Voters OK $21.6M plan for Rome schools

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ROME — A total of 828 Romans cast ballots on Tuesday with a majority of 62% approving the referendum seeking approval of a $21,608,018 capital project.
 
The funding is earmarked to perform repairs and upgrades to all of the Rome City School District’s school buildings and facilities.
 
Voters casting ballots at the Westernville polling place were the only cohort where a slim majority (15-14) voted to reject the project.
 
“The voter turnout was amazing,” declared Superintendent of Peter C. Blake, “and I appreciate everyone who took the time to participate in the vote regardless of how they voted. It is a sign of how much our community cares about their schools.”
 
“It’s nice to see the community support something that will ultimately provide a benefit to our students and community and help keep Rome facilities in a condition that shows that we value them,” said Blake.
 
“Having up-to-date facilities is a factor for families when it comes to deciding where to live and this project will allow us to ensure that we are keeping an eye on the quality of our facilities,” he added.
 
The district has reported the estimated impact on the district’s tax levy to be zero, with 98% of the project funded by the state and the balance of $3,410,000 being withdrawn from the district’s capital reserve fund, which was approved by Rome City School District voters on Dec. 18, 2019.
 
The monies will fund upgrades and repairs at all six of the district’s current elementary school buildings (no work will be performed at the Staley Elementary School building, which has been closed due to flooding in August 2021), Strough Middle School and Rome Free Academy.
 
“We are looking forward to enhancing security at all of our elementary schools, as well as providing much needed athletic fields at the high school,” said President, John Nash on behalf of Rome’s Board of Education. “All of our students and athletes will benefit and the community will be proud when the project is completed.”
 
“Thank you Rome district voters,” Nash added.
 
The repairs range from general maintenance and mechanical, to plumbing system repairs and upgrades.
 
All six elementary school buildings will be scheduled for “main office and vestibule reconstruction to establish a safe and secure entry vestibule,” according to the district’s capital plan proposal.
 
Strough Middle School is targeted for repairs and upgrades to stairwells and new fire alarm system will be installed at RFA.
 
Repair budgets at the six elementary schools range from $89,148 at John Joy to $1,045,296 at Bellamy, the only elementary school earmarked for more than $1 million in renovations.
 
The work at Strough Middle School falls within a budget of $327,564.
 
The vast majority of the over $21 million project — $17,179,625 — is earmarked for RFA and, other than the new fire alarm system and general maintenance, the repairs and upgrades will be to the athletic facilities at RFA and RFA Stadium.
 
The RFA campus on Dart Circle will see the installation of an artificial turf baseball/softball field complex and the resurfacing and reconstruction of the tennis courts, while “continued general maintenance items at Stadium Support,” according to the newly approved proposal.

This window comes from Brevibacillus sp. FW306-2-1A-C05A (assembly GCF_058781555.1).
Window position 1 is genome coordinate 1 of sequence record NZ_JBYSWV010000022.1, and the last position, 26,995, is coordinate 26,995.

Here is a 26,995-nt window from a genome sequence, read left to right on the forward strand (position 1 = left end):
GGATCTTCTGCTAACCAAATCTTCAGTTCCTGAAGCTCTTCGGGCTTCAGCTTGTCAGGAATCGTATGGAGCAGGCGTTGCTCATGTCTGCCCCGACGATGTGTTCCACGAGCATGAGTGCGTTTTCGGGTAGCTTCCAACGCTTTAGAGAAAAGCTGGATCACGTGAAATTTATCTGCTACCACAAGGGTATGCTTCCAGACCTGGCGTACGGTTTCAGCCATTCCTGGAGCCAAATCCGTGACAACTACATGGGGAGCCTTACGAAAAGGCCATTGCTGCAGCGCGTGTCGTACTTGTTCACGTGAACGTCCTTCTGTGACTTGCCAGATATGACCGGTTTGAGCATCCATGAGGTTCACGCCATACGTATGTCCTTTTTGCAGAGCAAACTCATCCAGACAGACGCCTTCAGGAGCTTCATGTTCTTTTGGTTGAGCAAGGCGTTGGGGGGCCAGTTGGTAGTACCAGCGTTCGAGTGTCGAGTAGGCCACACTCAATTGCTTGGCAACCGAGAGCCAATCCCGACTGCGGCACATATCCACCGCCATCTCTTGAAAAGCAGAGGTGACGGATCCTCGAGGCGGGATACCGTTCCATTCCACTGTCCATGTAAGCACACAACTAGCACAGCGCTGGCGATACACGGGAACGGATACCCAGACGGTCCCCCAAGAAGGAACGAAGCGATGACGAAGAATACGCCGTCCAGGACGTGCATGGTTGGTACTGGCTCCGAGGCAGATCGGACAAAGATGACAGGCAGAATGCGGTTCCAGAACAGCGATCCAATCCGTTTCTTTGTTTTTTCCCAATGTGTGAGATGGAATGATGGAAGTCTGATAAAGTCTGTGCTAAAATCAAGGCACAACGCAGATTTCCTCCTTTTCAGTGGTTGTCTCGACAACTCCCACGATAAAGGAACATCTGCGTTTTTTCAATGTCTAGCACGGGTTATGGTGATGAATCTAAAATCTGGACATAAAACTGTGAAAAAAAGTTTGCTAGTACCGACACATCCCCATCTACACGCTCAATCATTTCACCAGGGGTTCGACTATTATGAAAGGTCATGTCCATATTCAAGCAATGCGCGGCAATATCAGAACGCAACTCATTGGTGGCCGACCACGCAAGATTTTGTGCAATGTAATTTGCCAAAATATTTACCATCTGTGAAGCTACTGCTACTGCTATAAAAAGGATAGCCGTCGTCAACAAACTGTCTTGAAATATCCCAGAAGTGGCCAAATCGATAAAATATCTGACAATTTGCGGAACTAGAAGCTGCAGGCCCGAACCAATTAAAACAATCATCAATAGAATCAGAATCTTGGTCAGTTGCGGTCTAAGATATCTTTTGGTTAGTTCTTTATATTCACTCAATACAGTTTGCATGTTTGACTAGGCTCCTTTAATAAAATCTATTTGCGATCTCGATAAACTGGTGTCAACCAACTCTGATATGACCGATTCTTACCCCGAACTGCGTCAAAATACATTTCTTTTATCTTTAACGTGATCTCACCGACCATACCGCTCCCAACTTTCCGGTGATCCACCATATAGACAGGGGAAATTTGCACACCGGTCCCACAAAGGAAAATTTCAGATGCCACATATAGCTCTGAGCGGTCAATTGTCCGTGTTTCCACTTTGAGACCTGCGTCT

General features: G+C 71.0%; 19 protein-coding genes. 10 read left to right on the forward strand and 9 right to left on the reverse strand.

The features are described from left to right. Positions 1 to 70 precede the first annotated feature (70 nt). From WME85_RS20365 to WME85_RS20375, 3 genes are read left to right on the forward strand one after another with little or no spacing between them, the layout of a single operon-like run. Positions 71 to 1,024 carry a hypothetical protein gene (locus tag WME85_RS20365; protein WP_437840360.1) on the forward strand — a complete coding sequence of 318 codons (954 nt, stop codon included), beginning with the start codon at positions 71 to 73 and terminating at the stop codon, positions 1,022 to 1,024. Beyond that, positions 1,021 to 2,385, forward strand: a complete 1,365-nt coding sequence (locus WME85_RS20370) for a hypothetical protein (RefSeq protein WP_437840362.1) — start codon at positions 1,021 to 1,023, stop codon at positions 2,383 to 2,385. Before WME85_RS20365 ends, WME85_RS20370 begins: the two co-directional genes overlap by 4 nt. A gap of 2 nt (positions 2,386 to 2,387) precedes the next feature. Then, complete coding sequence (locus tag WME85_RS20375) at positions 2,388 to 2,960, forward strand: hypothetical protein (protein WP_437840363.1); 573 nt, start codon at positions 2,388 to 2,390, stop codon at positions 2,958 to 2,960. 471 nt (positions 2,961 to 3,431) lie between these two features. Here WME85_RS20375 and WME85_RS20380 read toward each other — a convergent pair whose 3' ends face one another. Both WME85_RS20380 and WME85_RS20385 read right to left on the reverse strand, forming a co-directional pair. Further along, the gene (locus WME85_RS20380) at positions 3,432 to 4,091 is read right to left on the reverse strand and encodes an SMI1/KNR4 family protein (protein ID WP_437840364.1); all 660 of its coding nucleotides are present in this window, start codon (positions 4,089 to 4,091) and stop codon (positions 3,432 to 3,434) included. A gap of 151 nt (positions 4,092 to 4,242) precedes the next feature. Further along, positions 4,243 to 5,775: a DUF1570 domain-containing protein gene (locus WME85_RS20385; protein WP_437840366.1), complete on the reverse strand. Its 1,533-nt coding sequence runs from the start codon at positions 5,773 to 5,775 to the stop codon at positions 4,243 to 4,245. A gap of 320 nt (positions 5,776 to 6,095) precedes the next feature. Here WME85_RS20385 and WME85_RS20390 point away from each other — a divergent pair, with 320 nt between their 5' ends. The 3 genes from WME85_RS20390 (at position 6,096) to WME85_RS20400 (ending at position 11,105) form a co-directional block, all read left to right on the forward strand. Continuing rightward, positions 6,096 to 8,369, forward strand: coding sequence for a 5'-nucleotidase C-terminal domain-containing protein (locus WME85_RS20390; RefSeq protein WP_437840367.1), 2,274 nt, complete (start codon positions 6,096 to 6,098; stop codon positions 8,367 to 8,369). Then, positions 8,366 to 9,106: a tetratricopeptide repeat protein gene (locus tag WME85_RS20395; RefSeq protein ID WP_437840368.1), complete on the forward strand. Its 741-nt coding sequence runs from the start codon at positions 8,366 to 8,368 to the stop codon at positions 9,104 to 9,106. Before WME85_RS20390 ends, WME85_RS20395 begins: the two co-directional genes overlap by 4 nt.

Here is a breakdown of the $21.6 million plan, broken down by school:
 
-Rome Free Academy, 95 Dart Circle — $17,179,625
 
Work to include: New artificial turf multi-purpose baseball/softball field complex; tennis court resurfacing and reconstruction; interior fire alarm system replacement; continued general maintenance items; continued general maintenance items at stadium support complex.
 
-Lyndon H. Strough Middle School, 801 Laurel St. — $327,564
 
Work to include: Mechanical and plumbing system replacements/upgrades; stairwell improvements.
 
-All elementary schools — $4,100,829 (combined)
 
Work to include: Main office and vestibule reconstruction to establish a safe and secure entry vestibule; continued general maintenance items.
 
Estimated cost per elementary school:
 
-Jerry C. Clough School (District offices, district pre-K program), 409 Bell Road: $285,600;
 
-Francis Bellamy Elementary School, 7118 Brennon Ave.: $1,045,296;
 
-Louis V. Denti Elementary School, 1001 Ruby St.: $356,592;
 
-Gansevoort Elementary School, 758 W. Liberty St.: $990,624;
 
-John E. Joy Elementary School, 8194 Bielby Road: $89,148;
 
-Ridge Mills Elementary School, 7841 Ridge Mills Road: $949,627;
 
-Stokes Elementary School, 9095 Turin Road: $383,942.
 
The Rome City School District Board of Education passed a resolution recommending the over $21 million capital project at their regular meeting on Jan. 27, with the lone dissent being Board Clerk Dr. Karen Fontana. Fontana read a statement reflecting her reasons for opposing the resolution, which included her objection to drawing down from the reserve fund for a project that primarily funded upgrades to athletic facilities at a time when the district is wrestling with the unexpected and likely permanent loss of one of its elementary school buildings and the overall challenge of redistricting its schools to address overcrowded classrooms and inequity in the distribution of resources across its elementary school communities.
 
Work on the design phase of the project and submission to the New York State Education Department would begin in the coming weeks. Following approval from the State Education Department, the district would seek bids on the project and then award contracts for the construction of the various portions of the project. Construction is planned to begin in the spring of 2024 with completion targeted for the fall of 2026.

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